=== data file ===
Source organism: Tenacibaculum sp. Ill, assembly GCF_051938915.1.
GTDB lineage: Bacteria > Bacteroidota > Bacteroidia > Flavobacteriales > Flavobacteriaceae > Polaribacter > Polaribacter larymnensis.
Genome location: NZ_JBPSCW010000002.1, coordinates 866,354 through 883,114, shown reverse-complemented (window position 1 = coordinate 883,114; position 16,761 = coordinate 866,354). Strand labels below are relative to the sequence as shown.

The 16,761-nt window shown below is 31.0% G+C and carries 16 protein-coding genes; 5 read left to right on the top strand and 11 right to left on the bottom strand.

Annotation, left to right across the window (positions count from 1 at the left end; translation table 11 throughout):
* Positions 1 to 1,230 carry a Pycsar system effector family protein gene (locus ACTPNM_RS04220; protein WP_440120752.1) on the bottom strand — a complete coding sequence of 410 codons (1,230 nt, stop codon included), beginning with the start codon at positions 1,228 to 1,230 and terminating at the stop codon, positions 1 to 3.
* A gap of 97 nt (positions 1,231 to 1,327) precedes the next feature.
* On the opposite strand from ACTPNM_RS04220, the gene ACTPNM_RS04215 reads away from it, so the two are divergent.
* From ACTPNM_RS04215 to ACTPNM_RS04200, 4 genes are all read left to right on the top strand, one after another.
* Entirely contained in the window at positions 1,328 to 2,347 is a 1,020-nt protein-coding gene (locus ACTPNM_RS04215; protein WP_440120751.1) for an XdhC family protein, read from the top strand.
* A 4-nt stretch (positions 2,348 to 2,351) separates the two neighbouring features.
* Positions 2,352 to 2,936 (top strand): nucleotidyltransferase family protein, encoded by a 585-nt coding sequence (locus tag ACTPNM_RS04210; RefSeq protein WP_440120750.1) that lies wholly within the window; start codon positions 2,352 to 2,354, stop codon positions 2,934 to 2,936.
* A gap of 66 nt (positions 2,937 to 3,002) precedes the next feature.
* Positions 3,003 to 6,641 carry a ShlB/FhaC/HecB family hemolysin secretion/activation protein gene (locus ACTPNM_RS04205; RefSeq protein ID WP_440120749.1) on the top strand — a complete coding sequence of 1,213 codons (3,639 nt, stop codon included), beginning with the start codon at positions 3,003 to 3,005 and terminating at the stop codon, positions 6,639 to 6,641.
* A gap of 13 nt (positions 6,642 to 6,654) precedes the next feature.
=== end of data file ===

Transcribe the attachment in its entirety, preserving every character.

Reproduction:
Source organism: Tenacibaculum sp. Ill, assembly GCF_051938915.1.
GTDB lineage: Bacteria > Bacteroidota > Bacteroidia > Flavobacteriales > Flavobacteriaceae > Polaribacter > Polaribacter larymnensis.
Genome location: NZ_JBPSCW010000002.1, coordinates 866,354 through 883,114, shown reverse-complemented (window position 1 = coordinate 883,114; position 16,761 = coordinate 866,354). Strand labels below are relative to the sequence as shown.

The 16,761-nt window shown below is 31.0% G+C and carries 16 protein-coding genes; 5 read left to right on the top strand and 11 right to left on the bottom strand.

Annotation, left to right across the window (positions count from 1 at the left end; translation table 11 throughout):
* Positions 1 to 1,230 carry a Pycsar system effector family protein gene (locus ACTPNM_RS04220; protein WP_440120752.1) on the bottom strand — a complete coding sequence of 410 codons (1,230 nt, stop codon included), beginning with the start codon at positions 1,228 to 1,230 and terminating at the stop codon, positions 1 to 3.
* A gap of 97 nt (positions 1,231 to 1,327) precedes the next feature.
* On the opposite strand from ACTPNM_RS04220, the gene ACTPNM_RS04215 reads away from it, so the two are divergent.
* From ACTPNM_RS04215 to ACTPNM_RS04200, 4 genes are all read left to right on the top strand, one after another.
* Entirely contained in the window at positions 1,328 to 2,347 is a 1,020-nt protein-coding gene (locus ACTPNM_RS04215; protein WP_440120751.1) for an XdhC family protein, read from the top strand.
* A 4-nt stretch (positions 2,348 to 2,351) separates the two neighbouring features.
* Positions 2,352 to 2,936 (top strand): nucleotidyltransferase family protein, encoded by a 585-nt coding sequence (locus tag ACTPNM_RS04210; RefSeq protein WP_440120750.1) that lies wholly within the window; start codon positions 2,352 to 2,354, stop codon positions 2,934 to 2,936.
* A gap of 66 nt (positions 2,937 to 3,002) precedes the next feature.
* Positions 3,003 to 6,641 carry a ShlB/FhaC/HecB family hemolysin secretion/activation protein gene (locus ACTPNM_RS04205; RefSeq protein ID WP_440120749.1) on the top strand — a complete coding sequence of 1,213 codons (3,639 nt, stop codon included), beginning with the start codon at positions 3,003 to 3,005 and terminating at the stop codon, positions 6,639 to 6,641.
* A gap of 13 nt (positions 6,642 to 6,654) precedes the next feature.